The postoperative period is a time in which significant physiological change occurs, and this is the time in which the patient recovers from the acute instabilities resulting from anesthesia and surgery. Inadequate and improper transfer of information at this point can lead to medical errors [1]. Transporting patients is a risky procedure, and it requires good communication, planning, and appropriate staffing. Any patient who requires transportation must be effectively stabilized before departure. Planning and preparation are vital to prevent the adverse event [2]. Common postoperative physiologic disorders include nausea and vomiting, oliguria, hypoxia, hypotension, hypothermia, bleeding delirium, pain, and delayed awakening [3].

The main purpose of transporting critically ill patients to the intensive care unit (ICU) is to improve patient prognosis or to reduce morbidity and mortality. Increasing monitoring capabilities are vital during critical patient transportation, and the transport must be as safe as possible and should not cause additional risks [4]. Monitoring battery supply problem, lack of same emergency drug, unplanned intubation, accidental extubation, oxygen supply failure, transport ventilator malfunction, poor transport team, and accidental intravenous line dislodgment may occur on transporting critical patients [5].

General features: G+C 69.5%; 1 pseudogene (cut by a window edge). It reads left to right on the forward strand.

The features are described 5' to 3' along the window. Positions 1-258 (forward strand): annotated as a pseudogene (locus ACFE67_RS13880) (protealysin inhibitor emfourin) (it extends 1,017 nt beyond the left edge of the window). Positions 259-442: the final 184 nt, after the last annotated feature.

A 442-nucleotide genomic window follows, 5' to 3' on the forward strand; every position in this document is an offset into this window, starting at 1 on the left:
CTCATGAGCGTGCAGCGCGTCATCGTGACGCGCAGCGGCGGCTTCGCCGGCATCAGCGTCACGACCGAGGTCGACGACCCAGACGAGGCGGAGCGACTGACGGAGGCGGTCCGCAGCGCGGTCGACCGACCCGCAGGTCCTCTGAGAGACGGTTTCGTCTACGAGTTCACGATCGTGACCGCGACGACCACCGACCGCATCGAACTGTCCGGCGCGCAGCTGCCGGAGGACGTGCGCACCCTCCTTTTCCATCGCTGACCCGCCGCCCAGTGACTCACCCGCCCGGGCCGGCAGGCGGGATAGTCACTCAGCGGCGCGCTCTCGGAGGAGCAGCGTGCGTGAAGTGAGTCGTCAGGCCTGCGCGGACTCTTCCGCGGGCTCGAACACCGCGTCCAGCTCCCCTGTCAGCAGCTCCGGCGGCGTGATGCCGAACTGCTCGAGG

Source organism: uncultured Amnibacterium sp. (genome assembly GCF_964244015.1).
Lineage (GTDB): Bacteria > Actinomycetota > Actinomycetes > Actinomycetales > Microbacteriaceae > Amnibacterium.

One study in France showed that 45.5% of critical patients suffered one or more adverse events during transport to ICU. Risk factors for complication were ventilation with positive end-expiratory pressure >6 cm H2O, sedation before transport, and fluid loading [6]. The incidence of arterial desaturation is highest during this period so that functional pulse oxymetery is mandatory during this time [7].

Patient handover is the transmission of information, professional responsibility, and accountability between individuals and teams [8]. Some study shows that anesthesiologists and ICU nurses had different beliefs concerning the content of information and opinions on what information needs to be reported [9]. The handover and transport of critically ill pediatric patients require communication amongst multiple disciplines. Poor communication is associated with nearly 64% to 70% of sentinel events in the hospital (The Joint Commission, 2015) [10]. Transport and handovers between operating theatres and intensive care departments pose unique challenges [11]. Transfer of critical patients from the operation theatre to ICU is considered to be a high-risk period for the development of vital sign derangement [12].

Guidelines and minimum standards should be available in performing a uniform practice. We commonly encounter controversy on which information, for whom, at what time should be transferred [13].